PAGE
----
Bonds for all seasons

Updated: 2013-04-19 08:21

By Cecily Liu and Zhang Chunyan in London (China Daily)

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 Bonds for all seasons

Charlie Cornish is chief executive of Manchester Airport Group. Cecily Liu / China Daily

Manchester turns to the east for sustained economic growth

The city of Manchester is geared up to accelerate trade and investment relationships with China, with the launch of its regional working group Manchester-China Forum later this month.

Different from Britain's public sector trade and investment groups at both national and local levels, this forum is primarily private-sector funded, with a goal to provide services sharply catered toward the needs of local businesses.

"The forum is very business focused, and targets just the Manchester region. Therefore we are not guided by the strategies or messages that the UK nationwide needs to have (when dealing with international businesses)," says Charlie Cornish, chief executive of Manchester Airports Group, who also chairs the forum.

Cornish says that one reason for setting up the forum is because the Manchester local government's inward investment agency MIDAS cannot devote many resources to helping local businesses trade with and invest in China, as they are used to help local businesses in all international markets.

He says while the central government agency UK Trade and Investment has more resources to the Chinese market, it is also focused on the UK as a whole. But Cornish and other like-minded Manchester business leaders felt the need for local businesses to receive more focused help.

"The Manchester-China Forum will specifically identify Chinese sectors and regions with characteristics complementary to Manchester, and will devote resources to build networks with these Chinese sectors and regions," Cornish says.

The Manchester-China Forum reflects a growing trend of regional business communities and governments in Europe increasingly keen to strengthen relationships with China, as they realize that central government efforts often benefit capital cities disproportionately.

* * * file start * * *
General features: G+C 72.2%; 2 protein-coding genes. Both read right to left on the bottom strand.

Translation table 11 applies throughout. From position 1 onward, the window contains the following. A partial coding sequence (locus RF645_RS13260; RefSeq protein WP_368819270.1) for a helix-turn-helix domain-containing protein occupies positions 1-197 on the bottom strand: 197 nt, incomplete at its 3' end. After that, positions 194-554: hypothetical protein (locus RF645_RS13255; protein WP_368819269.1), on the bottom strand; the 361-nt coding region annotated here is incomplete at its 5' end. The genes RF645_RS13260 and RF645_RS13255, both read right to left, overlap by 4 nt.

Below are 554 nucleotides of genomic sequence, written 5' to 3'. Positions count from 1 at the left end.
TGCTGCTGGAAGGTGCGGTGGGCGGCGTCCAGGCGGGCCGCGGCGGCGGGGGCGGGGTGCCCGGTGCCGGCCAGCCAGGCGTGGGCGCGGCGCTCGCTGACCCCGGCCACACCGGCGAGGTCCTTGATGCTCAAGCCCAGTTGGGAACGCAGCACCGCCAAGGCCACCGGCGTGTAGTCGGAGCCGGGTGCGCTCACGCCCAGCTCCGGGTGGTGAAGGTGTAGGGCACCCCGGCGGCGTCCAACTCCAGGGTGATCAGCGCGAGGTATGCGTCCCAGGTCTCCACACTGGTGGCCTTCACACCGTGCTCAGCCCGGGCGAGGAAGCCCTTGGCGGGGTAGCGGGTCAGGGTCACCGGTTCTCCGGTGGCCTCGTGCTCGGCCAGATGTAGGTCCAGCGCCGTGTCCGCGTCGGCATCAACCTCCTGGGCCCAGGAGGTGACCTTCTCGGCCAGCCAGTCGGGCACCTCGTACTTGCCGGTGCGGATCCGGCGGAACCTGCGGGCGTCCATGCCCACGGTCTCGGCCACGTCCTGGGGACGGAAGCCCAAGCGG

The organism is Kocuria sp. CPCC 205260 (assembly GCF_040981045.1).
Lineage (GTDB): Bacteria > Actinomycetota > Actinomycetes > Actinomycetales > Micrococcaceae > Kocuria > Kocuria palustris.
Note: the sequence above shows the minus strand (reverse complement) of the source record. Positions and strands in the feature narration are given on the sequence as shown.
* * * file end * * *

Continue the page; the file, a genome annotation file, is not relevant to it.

Many local governments are establishing China engagement strategies with the help of local businesses and academic institutions that have extensive experience in China. One example is the collaboration between the University of Nottingham's Asia Business Center and Nottingham City Council.

Another common trend is the twinning of European and Chinese cities and provinces with complementary characteristics, to benefit both local governments and businesses. Examples are Sunderland with Harbin, Sheffield with Chengdu, and Essex with Jiangsu.

To fight for its share of the China growth, Manchester local government commissioned Lord Nat Wei, a member of the House of Lords, to write a report on how Manchester can best engage with China.

The Wei Report, published last year, suggested some approaches including the establishment of a Manchester-China Forum. The local government considered it a good idea, and subsequently appointed Cornish to be its chair.

According to Cornish, the forum is currently recruiting a full time manager and two full time assistants, to work in Manchester. It will also appoint several envoys in China, who could be employees already in the China offices of Manchester businesses and have some time to spare for the forum.

The Chinese envoys are expected to help Manchester businesses set up offices in China, trade with Chinese businesses and attract Chinese investment, Cornish says.

The forum will host regular activities to help member businesses share information and knowledge, including seminars, meet-the-buyer events, and other networking opportunities.

Meanwhile, Wei will continue to work as the non-executive director of the forum. He is currently in China, speaking to a number of Chinese local governments with the hope that they could help to link up the forum with businesses in their cities, Cornish says.